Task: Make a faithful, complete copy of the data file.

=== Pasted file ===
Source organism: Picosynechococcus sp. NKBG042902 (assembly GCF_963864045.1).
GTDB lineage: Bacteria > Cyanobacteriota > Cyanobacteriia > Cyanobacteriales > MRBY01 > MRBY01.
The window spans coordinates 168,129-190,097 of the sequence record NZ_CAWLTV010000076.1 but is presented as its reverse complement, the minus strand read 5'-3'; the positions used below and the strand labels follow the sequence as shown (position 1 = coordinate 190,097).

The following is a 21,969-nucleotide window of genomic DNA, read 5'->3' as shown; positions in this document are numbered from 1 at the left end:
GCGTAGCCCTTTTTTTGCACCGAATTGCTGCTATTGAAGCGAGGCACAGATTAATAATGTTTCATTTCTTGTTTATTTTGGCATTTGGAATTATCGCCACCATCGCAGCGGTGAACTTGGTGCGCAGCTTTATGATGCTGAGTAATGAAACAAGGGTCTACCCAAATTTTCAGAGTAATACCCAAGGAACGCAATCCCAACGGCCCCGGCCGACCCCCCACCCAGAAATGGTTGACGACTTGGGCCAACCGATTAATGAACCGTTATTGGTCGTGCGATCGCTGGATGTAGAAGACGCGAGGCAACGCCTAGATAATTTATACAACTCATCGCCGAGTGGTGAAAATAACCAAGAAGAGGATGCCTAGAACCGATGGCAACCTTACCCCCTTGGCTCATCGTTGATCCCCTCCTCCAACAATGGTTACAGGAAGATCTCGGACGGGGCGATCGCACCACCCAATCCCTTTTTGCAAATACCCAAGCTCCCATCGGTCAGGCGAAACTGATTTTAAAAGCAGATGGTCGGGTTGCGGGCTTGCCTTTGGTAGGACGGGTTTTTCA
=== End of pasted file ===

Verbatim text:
Source organism: Picosynechococcus sp. NKBG042902 (assembly GCF_963864045.1).
GTDB lineage: Bacteria > Cyanobacteriota > Cyanobacteriia > Cyanobacteriales > MRBY01 > MRBY01.
The window spans coordinates 168,129-190,097 of the sequence record NZ_CAWLTV010000076.1 but is presented as its reverse complement, the minus strand read 5'-3'; the positions used below and the strand labels follow the sequence as shown (position 1 = coordinate 190,097).

The following is a 21,969-nucleotide window of genomic DNA, read 5'->3' as shown; positions in this document are numbered from 1 at the left end:
GCGTAGCCCTTTTTTTGCACCGAATTGCTGCTATTGAAGCGAGGCACAGATTAATAATGTTTCATTTCTTGTTTATTTTGGCATTTGGAATTATCGCCACCATCGCAGCGGTGAACTTGGTGCGCAGCTTTATGATGCTGAGTAATGAAACAAGGGTCTACCCAAATTTTCAGAGTAATACCCAAGGAACGCAATCCCAACGGCCCCGGCCGACCCCCCACCCAGAAATGGTTGACGACTTGGGCCAACCGATTAATGAACCGTTATTGGTCGTGCGATCGCTGGATGTAGAAGACGCGAGGCAACGCCTAGATAATTTATACAACTCATCGCCGAGTGGTGAAAATAACCAAGAAGAGGATGCCTAGAACCGATGGCAACCTTACCCCCTTGGCTCATCGTTGATCCCCTCCTCCAACAATGGTTACAGGAAGATCTCGGACGGGGCGATCGCACCACCCAATCCCTTTTTGCAAATACCCAAGCTCCCATCGGTCAGGCGAAACTGATTTTAAAAGCAGATGGTCGGGTTGCGGGCTTGCCTTTGGTAGGACGGGTTTTTCA